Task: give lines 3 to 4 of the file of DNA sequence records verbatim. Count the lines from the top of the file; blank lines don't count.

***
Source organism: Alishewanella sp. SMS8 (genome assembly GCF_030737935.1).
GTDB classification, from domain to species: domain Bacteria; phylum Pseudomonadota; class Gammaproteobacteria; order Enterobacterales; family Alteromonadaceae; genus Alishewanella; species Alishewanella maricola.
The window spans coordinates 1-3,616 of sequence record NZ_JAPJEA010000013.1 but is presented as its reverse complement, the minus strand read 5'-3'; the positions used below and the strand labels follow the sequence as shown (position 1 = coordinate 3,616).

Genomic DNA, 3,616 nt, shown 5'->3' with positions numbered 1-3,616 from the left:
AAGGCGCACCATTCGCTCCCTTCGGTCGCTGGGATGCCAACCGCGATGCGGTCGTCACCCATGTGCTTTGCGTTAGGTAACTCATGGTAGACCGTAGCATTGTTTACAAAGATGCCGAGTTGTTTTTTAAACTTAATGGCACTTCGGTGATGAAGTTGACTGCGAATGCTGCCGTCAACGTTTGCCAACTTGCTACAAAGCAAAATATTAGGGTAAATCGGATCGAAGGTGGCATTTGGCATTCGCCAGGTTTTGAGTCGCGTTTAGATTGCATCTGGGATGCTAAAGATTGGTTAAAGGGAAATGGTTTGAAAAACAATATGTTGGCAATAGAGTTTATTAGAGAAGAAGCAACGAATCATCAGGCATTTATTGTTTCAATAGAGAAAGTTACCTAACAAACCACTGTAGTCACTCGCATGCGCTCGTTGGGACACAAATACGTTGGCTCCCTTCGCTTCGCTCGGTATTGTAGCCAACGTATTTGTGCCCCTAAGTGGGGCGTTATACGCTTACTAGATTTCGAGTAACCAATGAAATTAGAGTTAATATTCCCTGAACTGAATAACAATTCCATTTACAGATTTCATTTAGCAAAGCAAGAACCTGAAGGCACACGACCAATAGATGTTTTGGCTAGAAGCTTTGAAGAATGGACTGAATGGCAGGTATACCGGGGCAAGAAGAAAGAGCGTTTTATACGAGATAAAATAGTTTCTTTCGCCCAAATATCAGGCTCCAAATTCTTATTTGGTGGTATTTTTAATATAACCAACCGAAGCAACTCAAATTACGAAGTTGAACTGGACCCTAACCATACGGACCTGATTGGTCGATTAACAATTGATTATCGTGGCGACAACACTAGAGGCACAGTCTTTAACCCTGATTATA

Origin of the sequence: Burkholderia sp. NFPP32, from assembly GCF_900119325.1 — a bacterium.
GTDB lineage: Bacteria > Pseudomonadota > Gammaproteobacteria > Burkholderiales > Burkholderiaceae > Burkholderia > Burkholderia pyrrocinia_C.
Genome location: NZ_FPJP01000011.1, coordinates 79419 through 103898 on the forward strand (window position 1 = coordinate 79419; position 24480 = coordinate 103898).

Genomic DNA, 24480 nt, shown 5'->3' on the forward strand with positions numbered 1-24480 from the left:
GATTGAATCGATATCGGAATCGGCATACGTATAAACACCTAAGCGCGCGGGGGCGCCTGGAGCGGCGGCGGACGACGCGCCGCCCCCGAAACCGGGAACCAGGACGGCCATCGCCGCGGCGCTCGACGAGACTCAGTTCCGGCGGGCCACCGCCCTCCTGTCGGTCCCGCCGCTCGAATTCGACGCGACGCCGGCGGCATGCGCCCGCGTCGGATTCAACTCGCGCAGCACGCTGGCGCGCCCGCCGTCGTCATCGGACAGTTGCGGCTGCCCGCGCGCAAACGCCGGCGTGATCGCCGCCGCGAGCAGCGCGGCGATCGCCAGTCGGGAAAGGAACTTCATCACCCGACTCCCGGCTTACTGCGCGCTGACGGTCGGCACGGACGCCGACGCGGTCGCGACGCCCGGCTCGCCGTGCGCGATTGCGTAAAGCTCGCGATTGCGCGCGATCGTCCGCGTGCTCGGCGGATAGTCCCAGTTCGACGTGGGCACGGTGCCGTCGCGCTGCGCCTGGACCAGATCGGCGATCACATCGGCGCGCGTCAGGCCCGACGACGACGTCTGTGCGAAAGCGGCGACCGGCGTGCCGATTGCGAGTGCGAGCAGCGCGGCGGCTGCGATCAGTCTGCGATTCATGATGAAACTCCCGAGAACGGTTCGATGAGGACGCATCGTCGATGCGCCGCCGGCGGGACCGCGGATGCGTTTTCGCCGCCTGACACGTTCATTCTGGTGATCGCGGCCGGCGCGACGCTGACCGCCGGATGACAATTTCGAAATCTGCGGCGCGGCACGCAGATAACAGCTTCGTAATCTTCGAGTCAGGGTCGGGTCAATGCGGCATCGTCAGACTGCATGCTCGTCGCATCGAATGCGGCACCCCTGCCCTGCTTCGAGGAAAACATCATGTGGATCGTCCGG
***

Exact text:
The window spans coordinates 1-3,616 of sequence record NZ_JAPJEA010000013.1 but is presented as its reverse complement, the minus strand read 5'-3'; the positions used below and the strand labels follow the sequence as shown (position 1 = coordinate 3,616).

Genomic DNA, 3,616 nt, shown 5'->3' with positions numbered 1-3,616 from the left: